Megan Rapinoe celebrates after scoring the first goal in Sunday's World Cup final. (Francisco Seco/AP)

Just when you thought Megan Rapinoe’s spectacular performance at the World Cup couldn’t get any better, the U.S. women’s national team co-captain scored the game-winning goal in the Americans’ 2-0 win over the Netherlands in Sunday’s final.

Rapinoe, who missed last week’s semifinal win over England with a hamstring injury, finished the World Cup with six goals, tying her with teammate Alex Morgan and England’s Ellen White for most in the tournament. She became the second American to win the tournament’s Golden Boot award, and also won the Golden Ball as the tournament’s most valuable player.

“It’s unbelievable,” Rapinoe, who became the oldest player to score in a Women’s World Cup final at age 34, told Fox after the game. “Just to know all of the people in our group that put in so much work, obviously the players. We have all our friends and family here. It’s surreal. I don’t know how to feel right now. It’s ridiculous.”

Rapinoe opened the scoring on Sunday by sending a penalty kick past Dutch goalie Sari van Veenendaal in the 61st minute. The penalty was awarded after referee Stephanie Frappart went to VAR to review a possible foul on Netherlands defender Stefanie van der Gragt, who caught Morgan in the right shoulder area with a high boot inside the box. Frappart issued van der Gragt a yellow card and Rapinoe converted her third penalty kick of the tournament. It was her 50th career international goal.

Rapinoe, long outspoken on a variety of political and social issues, has been particularly vocal about President Trump and her efforts to improve human rights. She issued an impassioned defense last week of her comments and actions about politics and patriotism, and was sharply critical on Saturday of the decision to hold multiple tournament finals on the same day as the World Cup championship game.

After the Americans won their fourth World Cup title, and second in a row, Rapinoe was asked what makes this group special.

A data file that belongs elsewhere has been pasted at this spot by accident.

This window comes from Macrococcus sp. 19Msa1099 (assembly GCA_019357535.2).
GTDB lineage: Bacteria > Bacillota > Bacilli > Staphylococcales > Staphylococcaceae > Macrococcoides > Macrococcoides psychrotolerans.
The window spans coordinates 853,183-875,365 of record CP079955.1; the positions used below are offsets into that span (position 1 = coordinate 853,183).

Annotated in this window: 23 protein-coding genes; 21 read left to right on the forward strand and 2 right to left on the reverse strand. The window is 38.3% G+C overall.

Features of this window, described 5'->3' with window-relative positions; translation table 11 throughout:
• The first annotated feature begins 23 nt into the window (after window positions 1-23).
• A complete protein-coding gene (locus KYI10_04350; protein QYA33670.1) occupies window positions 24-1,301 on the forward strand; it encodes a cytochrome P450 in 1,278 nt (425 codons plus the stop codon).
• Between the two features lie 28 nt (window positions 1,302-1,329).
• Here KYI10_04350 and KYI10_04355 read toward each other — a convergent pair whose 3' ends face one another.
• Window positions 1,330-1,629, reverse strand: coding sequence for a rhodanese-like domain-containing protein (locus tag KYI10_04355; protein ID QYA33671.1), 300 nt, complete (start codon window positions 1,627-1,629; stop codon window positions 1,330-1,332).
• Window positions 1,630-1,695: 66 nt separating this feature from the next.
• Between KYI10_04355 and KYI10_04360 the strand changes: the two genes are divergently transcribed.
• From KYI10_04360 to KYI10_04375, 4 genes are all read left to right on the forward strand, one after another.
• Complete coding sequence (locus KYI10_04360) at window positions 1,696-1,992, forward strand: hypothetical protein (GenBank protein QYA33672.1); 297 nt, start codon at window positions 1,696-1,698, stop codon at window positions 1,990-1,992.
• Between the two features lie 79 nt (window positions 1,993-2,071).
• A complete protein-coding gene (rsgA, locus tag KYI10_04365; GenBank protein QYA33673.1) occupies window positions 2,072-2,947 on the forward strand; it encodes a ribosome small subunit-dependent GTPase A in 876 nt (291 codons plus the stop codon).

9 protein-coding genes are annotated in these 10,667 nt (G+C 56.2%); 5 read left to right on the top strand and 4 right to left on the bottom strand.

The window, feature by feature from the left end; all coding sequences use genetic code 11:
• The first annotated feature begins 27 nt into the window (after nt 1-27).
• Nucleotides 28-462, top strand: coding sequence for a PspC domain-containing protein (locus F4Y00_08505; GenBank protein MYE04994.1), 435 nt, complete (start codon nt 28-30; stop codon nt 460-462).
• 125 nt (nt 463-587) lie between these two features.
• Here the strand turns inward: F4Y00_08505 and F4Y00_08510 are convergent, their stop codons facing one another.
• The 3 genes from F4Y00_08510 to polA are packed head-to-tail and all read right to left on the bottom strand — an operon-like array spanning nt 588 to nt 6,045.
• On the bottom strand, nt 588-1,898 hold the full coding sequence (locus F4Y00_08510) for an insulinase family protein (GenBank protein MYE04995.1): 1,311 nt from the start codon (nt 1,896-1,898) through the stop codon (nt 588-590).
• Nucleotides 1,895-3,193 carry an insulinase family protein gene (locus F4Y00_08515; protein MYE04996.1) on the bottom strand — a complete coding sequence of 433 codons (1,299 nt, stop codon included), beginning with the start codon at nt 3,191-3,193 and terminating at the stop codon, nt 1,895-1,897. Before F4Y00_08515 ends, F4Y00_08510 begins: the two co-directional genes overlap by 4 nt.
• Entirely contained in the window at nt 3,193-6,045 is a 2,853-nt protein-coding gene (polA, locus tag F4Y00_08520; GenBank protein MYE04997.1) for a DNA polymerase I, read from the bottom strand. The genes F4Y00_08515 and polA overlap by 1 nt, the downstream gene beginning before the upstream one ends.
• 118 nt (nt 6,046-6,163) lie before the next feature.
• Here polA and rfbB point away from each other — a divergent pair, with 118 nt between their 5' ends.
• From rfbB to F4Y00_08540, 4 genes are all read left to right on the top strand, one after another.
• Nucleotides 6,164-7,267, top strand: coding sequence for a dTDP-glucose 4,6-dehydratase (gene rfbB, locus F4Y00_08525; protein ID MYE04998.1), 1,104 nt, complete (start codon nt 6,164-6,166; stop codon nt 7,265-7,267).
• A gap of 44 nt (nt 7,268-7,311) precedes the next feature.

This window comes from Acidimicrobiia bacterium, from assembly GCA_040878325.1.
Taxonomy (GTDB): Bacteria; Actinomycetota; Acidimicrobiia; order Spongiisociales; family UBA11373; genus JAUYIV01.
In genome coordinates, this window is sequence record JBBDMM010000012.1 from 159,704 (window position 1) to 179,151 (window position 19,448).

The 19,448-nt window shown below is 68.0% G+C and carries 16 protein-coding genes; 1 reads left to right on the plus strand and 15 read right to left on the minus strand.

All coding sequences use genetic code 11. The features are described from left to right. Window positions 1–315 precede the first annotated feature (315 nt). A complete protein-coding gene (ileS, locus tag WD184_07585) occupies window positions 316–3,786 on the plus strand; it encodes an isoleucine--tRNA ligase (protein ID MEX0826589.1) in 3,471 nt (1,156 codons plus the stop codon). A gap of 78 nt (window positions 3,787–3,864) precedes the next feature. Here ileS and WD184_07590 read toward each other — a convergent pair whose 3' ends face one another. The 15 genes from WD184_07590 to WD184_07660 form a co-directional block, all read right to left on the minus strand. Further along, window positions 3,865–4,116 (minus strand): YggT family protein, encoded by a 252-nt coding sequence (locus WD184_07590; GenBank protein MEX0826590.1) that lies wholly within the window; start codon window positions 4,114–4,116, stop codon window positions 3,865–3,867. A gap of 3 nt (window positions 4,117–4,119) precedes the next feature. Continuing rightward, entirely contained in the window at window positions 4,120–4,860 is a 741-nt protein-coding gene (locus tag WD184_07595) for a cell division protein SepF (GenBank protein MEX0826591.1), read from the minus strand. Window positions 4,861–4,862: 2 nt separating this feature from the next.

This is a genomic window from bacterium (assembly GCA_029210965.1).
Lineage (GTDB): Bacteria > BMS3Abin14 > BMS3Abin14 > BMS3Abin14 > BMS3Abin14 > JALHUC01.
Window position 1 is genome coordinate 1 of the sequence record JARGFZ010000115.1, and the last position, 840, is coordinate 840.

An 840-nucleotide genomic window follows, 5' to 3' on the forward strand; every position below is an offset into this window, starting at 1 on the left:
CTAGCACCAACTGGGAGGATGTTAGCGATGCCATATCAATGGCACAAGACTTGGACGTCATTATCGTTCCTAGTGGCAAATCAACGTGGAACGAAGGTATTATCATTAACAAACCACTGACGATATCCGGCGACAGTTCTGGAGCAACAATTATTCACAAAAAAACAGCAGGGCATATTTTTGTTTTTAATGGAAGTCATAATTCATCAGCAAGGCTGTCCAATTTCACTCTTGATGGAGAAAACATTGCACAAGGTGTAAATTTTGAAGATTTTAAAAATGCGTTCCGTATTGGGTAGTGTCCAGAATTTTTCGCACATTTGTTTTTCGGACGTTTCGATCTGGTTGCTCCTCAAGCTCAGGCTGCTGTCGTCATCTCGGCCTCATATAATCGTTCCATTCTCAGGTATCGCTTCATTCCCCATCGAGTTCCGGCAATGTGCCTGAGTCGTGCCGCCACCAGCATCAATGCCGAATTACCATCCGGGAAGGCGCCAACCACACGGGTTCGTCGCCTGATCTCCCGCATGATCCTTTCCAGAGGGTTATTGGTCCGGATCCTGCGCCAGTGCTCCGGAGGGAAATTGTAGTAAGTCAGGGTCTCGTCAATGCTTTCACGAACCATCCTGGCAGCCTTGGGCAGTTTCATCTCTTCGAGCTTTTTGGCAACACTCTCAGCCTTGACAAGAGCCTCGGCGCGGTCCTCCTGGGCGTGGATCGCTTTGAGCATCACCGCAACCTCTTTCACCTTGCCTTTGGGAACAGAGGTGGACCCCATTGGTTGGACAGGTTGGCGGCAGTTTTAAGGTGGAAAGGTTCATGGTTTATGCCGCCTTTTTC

“I don’t know,” she said. “We’re crazy. That’s what makes us special. We just have no quit in us. We’re so tight and we’ll do anything to win.”

Here’s a look back at Rapinoe’s other five goals in an unforgettable tournament.

Goal No. 1: Group Stage vs. Thailand, 79th minute

Rapinoe made an almost 70-yard run to sneak behind the defense before burying a shot to give the United States a 9-0 lead in its record-setting 13-0 rout during its first game of the group stage. Some critics thought the U.S. team, including Rapinoe, celebrated too enthusiastically against Thailand. The stereotype of the Americans as arrogant showboats followed them throughout the tournament.

“Wah, wah, wah," Rapinoe said after Morgan’s tea-sipping celebration in the U.S. team’s semifinal win over England drew criticism. "We’re at the World Cup. I don’t think anyone truly believes we disrespect the game or our opponents. What do you want us to do? We work hard, we like to play hard. “

Goal No. 2: Round of 16 vs. Spain, 7th minute

After Spain’s Maria Leon took down Tobin Heath in the right side of the penalty area, Rapinoe converted to give the United States a 1-0 lead.

Goal No. 3: Round of 16 vs. Spain, 75th minute

Late in the second half, with the score tied 1-1, Spain’s Virginia Torrecilla caught Rose Lavelle with a raised boot on the side of her lower right leg. The referee awarded a penalty and Rapinoe converted again, beating goalkeeper Sandra Panos to the left side for the second time in the match.

“She is never going to have to buy another drink,” U.S. defender Becky Sauerbrunn, whose misplay led to Spain’s tying goal, said after the United States’ 2-1 win. “I will supply her with whatever she needs.”

Goal No. 4: Quarterfinal vs. France, 5th minute

Rapinoe gave the United States a 1-0 lead with a free kick that somehow found its way between several French and American players in the box and past goalie Sarah Bouhaddi.

Goal No. 5: Quarterfinalf vs. France, 65th minute

Rapinoe doubled the Americans’ lead in the second half and then struck a pose after burying a cross from Tobin Heath past a sliding Bouhaddi. The United States held on for a 2-1 win.

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